16, 2008, Marijuana Policy Project
(MPP) filed a Data Quality Act
Petition requesting that the drug czar's office correct
information printed in the 2008 Marijuana
Sourcebook — specifically, the claim that marijuana is the
greatest cause of illegal drug abuse.
Data Quality Act case now pending in the U.S. Court of Appeals for the Ninth
Circuit, Americans for Safe Access v. Department of Health and Human
Services, No. 07-17388 (ASA v. DHHS) found there is no right to
judicial review from a Data Quality Act petition. In its Order Granting Motion to
Dismiss, November 20, 2007, the U.S. District Court for the
Northern District of California held that "plaintiff has not shown that
the action it seeks to compel is legally required."
the Ninth Circuit reverses the ruling, ASA’s complaint is still based on
science, as stated in the opening paragraph of their Amended Complaint:
Despite numerous peer-reviewed scientific studies
establishing that marijuana is effective in treating AIDS wasting syndrome,
muscle spasticity, emesis, appetite loss, and chronic pain, the Department of
Health and Human Services (“HHS”) continues to tell the public that marijuana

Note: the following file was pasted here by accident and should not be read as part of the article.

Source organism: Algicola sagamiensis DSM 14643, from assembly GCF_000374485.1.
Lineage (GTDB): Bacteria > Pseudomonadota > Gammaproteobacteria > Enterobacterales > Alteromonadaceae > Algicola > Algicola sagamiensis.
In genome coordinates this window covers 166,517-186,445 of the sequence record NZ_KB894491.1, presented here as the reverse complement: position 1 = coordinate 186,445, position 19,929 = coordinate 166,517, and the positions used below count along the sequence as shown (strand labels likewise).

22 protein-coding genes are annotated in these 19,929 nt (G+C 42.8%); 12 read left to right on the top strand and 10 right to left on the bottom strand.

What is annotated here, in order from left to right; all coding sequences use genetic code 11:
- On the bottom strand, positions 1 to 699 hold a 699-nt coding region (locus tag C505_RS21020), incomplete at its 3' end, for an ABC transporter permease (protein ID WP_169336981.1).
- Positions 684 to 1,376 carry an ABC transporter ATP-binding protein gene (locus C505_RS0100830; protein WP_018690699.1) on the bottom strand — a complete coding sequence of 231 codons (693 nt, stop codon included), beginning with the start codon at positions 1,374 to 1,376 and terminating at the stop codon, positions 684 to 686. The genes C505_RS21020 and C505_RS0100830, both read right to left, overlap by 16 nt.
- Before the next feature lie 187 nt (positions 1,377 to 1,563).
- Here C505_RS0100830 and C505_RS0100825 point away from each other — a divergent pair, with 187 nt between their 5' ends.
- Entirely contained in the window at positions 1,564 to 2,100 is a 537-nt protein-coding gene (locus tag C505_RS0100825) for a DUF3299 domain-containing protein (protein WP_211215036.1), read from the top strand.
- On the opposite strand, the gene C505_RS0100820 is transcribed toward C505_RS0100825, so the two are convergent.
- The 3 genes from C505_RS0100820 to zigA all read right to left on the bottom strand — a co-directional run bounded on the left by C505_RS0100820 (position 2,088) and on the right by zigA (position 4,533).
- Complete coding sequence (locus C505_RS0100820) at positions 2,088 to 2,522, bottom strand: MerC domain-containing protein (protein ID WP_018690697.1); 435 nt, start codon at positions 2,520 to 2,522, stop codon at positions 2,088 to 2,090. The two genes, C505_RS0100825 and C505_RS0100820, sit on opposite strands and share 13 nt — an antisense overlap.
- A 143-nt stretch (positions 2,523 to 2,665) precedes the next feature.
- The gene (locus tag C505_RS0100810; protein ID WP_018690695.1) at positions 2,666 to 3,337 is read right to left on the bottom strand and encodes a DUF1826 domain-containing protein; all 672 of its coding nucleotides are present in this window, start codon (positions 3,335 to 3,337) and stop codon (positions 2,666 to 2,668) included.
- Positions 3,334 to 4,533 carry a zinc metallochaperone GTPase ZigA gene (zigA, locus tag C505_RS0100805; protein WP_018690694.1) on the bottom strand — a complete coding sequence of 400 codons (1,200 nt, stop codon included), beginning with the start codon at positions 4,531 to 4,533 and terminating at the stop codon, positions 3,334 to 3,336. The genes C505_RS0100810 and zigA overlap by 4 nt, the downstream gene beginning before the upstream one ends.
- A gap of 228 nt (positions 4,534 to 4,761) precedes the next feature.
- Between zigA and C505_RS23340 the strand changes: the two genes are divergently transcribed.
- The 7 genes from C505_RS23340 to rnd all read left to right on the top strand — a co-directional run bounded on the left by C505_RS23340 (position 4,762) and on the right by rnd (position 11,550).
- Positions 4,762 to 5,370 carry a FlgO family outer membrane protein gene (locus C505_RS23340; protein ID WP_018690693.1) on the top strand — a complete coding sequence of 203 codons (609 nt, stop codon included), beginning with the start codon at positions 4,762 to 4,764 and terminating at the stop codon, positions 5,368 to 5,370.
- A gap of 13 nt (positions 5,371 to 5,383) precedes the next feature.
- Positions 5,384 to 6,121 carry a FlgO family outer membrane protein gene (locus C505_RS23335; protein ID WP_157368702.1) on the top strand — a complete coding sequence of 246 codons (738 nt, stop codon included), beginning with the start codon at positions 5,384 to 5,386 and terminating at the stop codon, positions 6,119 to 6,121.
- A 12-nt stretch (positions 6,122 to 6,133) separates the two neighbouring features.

“has no currently accepted medical use in treatment in the United States.”
On reviewing the Administrator's decision, we found the
eight-factor test for determining whether a drug had a "currently accepted
medical use" to be "in the main acceptable." ACT, 930
F.2d at 937. We noted the ambiguity of the phrase and the dearth of legislative
history on point and deferred to the Administrator's interpretation as
reasonable. Id. at 939 (citing Chevron U.S.A. Inc. v. Natural
Resources Defense Council, 467 U.S. 837, 843-45, 81 L. Ed. 2d 694, 104 S.
Ct. 2778 (1984) (court may not substitute its own construction of ambiguous
statutory provision for reasonable interpretation by agency of statute
entrusted to its administration)).
Administrator’s final ruling in Gettman v. DEA, 290
F.3d 430 (D.C. Cir. 2002), affirms ACT v. DEA and makes
very clear what is missing:
You do not assert in your petition that marijuana has a
currently accepted medical use in treatment in the United States or that
marijuana has an accepted safety for use under medical supervision.
Reg. 20038 (April 18, 2001) (DEA Administrator’s response to Mr. Gettman's
obvious there is a missing piece that everyone else is leaving out. What about
13 state medical marijuana laws? Don’t they mean anything? What does “accepted
medical use in treatment in the United States” mean? What did the U.S. Supreme
Court mean in Gonzales v. Oregon?
The Attorney General ... is not authorized to make a rule declaring
illegitimate a medical standard for care and treatment of patients that is
specifically authorized under state law.
v. Oregon, 546 U.S. 243, 258 (2006).
is enough science that 13 states decide something has accepted medical use, the
question is no longer a matter of science. Science has done it's part and now
its a matter of law. Do the states have any say in the matter? The U.S. Supreme
Court says they do. I'm putting my bets on the U.S. Supreme Court, because the
DEA has the losing hand.